Typhoon - Dependency Injection with Swift

Dependency Injection is a useful design pattern that allows for an application to be decoupled and it simplifies testing. It is used in the Java world with frameworks like Spring and Guice. In Swift one Dependency Injection container is Typhoon. This article will show how to incorporate Typhoon in an application.

Let's start with the code from this article. It is a very simple application that accesses the developer API of Marvel to download images of a character.

The ViewController class uses a MarvelService which has three properties; public key, private key and url. The MarvelService is the class that is responsible for interfacing with the Marvel API. Our first step will be injecting the MarvelService into the ViewController.

To get the sample code running, you will need a few things installed first.


  • XCode 6.3
  • Cocoapods
  • Git

1.Checkout the code from github and use the typhoon branch. The dependencies have be defined in Podfile.

2.Open the project and look inside the ViewController class and the download method.

It will look like the following:

         var marvelService = MarvelService()
         marvelService.download(name!, completeCallback: {(image: UIImage) in
            dispatch_async(dispatch_get_main_queue()) {
                self.imageView.image = image

3.We will now get Typhoon to dependency inject the MarvelService dependency.

Open up the ViewController class and create a couple of properties that will be injected.

class ViewController: UIViewController {

    @IBOutlet weak var imageView: UIImageView!
    var marvelService: MarvelService?
    var name: String?

This is the updated download method.

@IBAction func download(sender: AnyObject) {
        marvelService!.download(name!, completeCallback: {(image: UIImage) in
            dispatch_async(dispatch_get_main_queue()) {
                self.imageView.image = image

4.Let's change the MarvelService so that its properties can be dependency injected.

class MarvelService :NSObject {  
    var publicKey: String?
    var privateKey: String?
    var url: String?


Also you will need to change the download function to deal with the optionals of the properties.

func download(name: String, completeCallback: UIImage -> () ) {  
        var request = HTTPTask()
        request.responseSerializer = JSONResponseSerializer()
        let ts = NSDate().timeIntervalSince1970.description
        let hash = "\(ts)\(privateKey!)\(publicKey!)".md5()

        request.GET(url!, parameters: ["nameStartsWith": name, "apikey": publicKey!, "ts" : ts, "hash": hash], success: { (response: HTTPResponse) -> Void in
            if (response.responseObject != nil) {
                let character = Character(JSONDecoder(response.responseObject!))
                self.downloadCharacterImage(character, completeCallback: completeCallback)
            },failure: {(error: NSError, response: HTTPResponse?) -> Void in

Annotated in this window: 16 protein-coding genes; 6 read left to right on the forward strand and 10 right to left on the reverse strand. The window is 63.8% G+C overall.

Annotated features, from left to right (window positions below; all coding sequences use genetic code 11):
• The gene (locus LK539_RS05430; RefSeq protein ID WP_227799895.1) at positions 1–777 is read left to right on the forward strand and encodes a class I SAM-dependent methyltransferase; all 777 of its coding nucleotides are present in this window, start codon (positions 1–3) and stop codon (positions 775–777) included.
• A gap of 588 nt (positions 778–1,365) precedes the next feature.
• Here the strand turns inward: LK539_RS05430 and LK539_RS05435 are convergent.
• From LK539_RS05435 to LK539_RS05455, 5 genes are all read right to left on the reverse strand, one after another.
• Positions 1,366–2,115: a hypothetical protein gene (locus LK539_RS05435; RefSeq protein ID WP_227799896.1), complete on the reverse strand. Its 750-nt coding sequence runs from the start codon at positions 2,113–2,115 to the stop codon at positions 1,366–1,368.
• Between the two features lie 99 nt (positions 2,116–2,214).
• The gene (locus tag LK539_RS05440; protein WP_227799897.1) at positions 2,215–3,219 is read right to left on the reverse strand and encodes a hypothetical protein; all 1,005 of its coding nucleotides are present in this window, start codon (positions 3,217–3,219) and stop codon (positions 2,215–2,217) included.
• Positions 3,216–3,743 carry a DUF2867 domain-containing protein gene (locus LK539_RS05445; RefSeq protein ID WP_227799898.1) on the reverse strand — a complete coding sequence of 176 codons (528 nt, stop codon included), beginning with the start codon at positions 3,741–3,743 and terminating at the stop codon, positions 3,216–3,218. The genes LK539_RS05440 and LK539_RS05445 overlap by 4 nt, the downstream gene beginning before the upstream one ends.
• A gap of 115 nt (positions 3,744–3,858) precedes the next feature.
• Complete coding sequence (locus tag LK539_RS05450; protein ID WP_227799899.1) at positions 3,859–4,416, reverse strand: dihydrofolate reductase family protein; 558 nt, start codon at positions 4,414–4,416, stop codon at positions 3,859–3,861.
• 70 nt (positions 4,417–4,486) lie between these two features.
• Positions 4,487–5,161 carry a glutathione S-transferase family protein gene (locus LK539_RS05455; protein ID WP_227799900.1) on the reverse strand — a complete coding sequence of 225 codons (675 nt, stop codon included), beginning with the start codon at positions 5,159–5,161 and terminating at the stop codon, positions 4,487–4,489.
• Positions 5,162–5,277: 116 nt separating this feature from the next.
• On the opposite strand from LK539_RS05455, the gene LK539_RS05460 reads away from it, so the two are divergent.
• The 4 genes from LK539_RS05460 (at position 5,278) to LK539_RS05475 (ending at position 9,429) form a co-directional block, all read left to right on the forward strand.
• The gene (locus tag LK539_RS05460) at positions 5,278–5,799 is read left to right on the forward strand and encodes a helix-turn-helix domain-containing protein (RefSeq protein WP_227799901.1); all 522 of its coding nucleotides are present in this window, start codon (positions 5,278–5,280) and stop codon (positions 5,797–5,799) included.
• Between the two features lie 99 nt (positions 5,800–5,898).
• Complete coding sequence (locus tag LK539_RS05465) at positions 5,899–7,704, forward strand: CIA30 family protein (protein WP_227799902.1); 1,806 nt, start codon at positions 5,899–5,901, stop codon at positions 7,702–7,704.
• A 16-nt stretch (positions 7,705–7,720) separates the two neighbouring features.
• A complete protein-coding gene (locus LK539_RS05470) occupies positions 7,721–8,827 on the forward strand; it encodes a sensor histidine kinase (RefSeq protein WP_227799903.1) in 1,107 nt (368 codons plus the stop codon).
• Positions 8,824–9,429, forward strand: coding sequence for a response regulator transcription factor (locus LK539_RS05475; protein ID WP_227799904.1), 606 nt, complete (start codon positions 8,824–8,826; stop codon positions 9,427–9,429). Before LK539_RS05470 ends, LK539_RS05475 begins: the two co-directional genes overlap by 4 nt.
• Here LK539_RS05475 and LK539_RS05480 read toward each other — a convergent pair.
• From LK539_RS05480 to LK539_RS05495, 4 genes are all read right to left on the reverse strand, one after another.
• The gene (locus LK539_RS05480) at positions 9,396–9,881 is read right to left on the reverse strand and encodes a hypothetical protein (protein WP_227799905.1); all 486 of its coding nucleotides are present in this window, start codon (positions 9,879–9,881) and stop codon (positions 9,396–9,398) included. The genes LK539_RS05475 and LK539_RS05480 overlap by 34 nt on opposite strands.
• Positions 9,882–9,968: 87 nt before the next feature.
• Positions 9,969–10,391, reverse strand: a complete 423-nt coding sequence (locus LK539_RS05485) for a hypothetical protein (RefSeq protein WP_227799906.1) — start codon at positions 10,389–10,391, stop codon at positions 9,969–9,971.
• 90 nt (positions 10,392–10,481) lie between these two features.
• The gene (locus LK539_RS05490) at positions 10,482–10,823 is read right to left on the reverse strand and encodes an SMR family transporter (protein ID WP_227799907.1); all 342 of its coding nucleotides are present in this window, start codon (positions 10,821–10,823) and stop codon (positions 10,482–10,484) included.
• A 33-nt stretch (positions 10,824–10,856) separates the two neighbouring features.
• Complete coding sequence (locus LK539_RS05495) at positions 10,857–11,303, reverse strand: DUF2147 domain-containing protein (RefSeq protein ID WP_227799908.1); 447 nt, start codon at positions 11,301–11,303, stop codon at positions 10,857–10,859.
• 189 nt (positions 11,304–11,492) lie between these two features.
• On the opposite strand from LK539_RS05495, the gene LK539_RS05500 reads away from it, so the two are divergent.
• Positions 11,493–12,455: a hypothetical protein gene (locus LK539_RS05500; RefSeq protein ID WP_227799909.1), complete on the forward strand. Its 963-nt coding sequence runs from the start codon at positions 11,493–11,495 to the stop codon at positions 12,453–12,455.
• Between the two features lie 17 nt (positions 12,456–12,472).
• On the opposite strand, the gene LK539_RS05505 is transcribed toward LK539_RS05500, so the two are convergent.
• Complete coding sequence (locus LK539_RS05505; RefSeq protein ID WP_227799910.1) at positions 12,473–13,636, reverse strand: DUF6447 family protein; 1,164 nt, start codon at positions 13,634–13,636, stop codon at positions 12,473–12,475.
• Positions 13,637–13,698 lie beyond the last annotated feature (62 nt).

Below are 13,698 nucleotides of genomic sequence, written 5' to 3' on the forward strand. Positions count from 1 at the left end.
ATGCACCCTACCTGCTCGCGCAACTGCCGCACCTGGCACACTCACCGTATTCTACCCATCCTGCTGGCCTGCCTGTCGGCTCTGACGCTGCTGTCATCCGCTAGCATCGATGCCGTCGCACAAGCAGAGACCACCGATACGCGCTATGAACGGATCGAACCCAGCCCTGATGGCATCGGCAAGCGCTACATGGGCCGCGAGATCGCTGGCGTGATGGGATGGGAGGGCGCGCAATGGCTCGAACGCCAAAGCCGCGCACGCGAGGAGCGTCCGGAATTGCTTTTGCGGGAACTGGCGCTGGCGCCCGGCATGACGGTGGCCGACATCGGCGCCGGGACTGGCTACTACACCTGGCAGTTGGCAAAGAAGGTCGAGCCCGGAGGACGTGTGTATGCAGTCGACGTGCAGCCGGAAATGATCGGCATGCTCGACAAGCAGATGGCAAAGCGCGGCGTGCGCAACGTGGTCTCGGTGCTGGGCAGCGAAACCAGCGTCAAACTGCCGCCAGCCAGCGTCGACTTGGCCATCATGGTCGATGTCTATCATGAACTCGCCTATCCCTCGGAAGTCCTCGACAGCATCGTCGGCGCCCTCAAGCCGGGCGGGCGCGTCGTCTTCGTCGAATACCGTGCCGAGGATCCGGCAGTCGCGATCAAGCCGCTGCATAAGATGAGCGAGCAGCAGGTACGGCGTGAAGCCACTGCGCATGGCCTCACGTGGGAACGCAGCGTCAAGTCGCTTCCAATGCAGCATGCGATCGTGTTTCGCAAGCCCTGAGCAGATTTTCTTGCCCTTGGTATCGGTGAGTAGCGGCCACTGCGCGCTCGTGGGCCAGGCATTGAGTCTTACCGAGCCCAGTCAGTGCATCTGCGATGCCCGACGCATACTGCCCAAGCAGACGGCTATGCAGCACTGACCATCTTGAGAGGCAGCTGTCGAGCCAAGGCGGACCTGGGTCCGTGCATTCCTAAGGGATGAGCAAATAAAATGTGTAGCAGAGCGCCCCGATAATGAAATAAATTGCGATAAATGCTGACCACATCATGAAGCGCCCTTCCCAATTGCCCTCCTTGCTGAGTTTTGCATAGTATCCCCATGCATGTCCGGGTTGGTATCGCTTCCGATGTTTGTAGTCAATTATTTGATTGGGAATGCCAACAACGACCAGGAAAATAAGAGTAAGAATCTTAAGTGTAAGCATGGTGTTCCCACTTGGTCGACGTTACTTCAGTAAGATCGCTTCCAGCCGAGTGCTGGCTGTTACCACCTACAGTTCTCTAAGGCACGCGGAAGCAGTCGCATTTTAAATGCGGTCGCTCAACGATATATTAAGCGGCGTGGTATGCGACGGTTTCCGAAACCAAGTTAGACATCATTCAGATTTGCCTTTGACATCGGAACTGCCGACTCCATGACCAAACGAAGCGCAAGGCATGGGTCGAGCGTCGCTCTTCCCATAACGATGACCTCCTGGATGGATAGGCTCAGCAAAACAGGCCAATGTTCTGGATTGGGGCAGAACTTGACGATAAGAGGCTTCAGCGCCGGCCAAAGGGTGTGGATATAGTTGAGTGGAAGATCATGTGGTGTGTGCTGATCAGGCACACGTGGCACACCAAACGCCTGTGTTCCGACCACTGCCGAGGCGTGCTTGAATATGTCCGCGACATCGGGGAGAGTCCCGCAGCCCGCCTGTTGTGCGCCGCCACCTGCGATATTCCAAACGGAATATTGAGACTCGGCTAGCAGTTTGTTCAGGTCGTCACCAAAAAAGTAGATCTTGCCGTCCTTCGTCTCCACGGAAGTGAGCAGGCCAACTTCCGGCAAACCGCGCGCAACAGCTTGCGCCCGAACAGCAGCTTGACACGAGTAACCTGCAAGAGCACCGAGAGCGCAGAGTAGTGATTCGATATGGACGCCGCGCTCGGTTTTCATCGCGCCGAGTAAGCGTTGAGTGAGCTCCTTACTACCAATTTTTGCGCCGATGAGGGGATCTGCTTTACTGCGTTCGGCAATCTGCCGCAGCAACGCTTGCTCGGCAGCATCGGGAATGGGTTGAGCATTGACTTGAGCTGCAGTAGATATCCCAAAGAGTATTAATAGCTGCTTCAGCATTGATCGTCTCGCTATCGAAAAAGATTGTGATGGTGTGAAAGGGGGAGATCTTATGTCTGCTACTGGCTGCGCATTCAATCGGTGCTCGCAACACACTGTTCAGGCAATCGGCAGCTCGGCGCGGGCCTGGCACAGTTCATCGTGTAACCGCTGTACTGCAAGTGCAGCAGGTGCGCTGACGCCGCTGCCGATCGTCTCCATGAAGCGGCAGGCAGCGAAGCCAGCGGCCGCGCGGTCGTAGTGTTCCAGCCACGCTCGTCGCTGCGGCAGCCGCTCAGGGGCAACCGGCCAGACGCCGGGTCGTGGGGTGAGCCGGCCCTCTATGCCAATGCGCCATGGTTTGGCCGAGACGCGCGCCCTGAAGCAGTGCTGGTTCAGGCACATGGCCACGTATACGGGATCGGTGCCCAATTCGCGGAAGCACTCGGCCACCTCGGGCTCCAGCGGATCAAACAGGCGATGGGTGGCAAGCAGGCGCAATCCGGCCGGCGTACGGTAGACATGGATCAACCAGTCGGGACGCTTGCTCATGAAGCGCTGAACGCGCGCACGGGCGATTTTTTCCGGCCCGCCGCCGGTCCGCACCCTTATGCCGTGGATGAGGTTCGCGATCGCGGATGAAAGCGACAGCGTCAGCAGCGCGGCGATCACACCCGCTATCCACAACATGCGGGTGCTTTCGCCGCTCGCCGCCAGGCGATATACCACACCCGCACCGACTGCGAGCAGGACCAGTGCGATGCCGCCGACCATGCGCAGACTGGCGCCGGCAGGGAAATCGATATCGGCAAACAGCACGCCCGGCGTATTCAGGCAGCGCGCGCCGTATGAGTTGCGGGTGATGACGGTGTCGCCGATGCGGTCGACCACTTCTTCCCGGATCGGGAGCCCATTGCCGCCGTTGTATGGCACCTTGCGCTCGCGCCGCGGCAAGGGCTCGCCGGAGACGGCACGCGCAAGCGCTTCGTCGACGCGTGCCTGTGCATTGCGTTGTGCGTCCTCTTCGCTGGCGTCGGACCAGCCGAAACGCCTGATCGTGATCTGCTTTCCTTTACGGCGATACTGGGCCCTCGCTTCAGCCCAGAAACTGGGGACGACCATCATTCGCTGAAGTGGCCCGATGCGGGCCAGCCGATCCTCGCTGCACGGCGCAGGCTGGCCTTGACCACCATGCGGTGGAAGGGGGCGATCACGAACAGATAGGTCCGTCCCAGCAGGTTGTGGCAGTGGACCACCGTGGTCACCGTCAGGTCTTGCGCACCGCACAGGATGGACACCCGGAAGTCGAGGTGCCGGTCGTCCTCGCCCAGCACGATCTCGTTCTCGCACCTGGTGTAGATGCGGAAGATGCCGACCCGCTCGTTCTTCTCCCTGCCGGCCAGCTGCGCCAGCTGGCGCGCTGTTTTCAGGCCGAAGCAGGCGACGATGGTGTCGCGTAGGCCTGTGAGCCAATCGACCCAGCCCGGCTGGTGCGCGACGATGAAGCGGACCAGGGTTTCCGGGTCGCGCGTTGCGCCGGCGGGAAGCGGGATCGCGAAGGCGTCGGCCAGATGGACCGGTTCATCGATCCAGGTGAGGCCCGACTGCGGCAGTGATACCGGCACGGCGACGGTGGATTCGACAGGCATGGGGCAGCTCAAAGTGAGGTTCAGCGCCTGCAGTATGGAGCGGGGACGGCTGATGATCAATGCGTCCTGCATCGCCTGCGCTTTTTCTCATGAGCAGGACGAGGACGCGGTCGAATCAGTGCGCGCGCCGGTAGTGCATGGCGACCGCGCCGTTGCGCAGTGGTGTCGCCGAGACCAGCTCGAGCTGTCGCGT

println("got an error: \(error)")

5.Create a configuration.plist file that will contain the String properties of the application.

<?xml version="1.0" encoding="UTF-8"?>  
<!DOCTYPE plist PUBLIC "-//Apple//DTD PLIST 1.0//EN" "http://www.apple.com/DTDs/PropertyList-1.0.dtd">  
<plist version="1.0">  
    <string>FILL IN YOUR OWN</string>
    <string>FILL IN YOUR OWN</string>

Make sure you fill in your own public and private keys that you get from the http://developer.marvel.com site.

6.The last piece is defining the Typhoon assembly. This is where the configuration of the dependencies will take place.

We will define 3 dependencies in the assembly the marvel Service, config and viewController. Open up the MarvelAssembly class.

The configuration is defined as the follows. This will make the properties available to be injected in the Configuration.plist.

        public dynamic func config() -> AnyObject {
            return TyphoonDefinition.configDefinitionWithName("Configuration.plist")

Let's define the MarvelService and its dependencies.

        public dynamic func marvelService() -> AnyObject {
            return TyphoonDefinition.withClass(MarvelService.self) {
                    (definition) in
                        definition.injectProperty("url", with:TyphoonConfig("url"))
                        definition.injectProperty("publicKey", with:TyphoonConfig("api.public.key"))
                        definition.injectProperty("privateKey", with:TyphoonConfig("api.private.key"))

The last class is the ViewController.

        public dynamic func viewController() -> AnyObject {
            return TyphoonDefinition.withClass(ViewController.self) {
                (definition) in
                    definition.injectProperty("marvelService", with:self.marvelService())
                    definition.injectProperty("name", with:TyphoonConfig("name"))

                    definition.scope = TyphoonScope.Singleton

This article has shown you how to take an dependency and inject its dependencies. This is a much more flexible and testable way of dealing with dependencies.

Here are some references.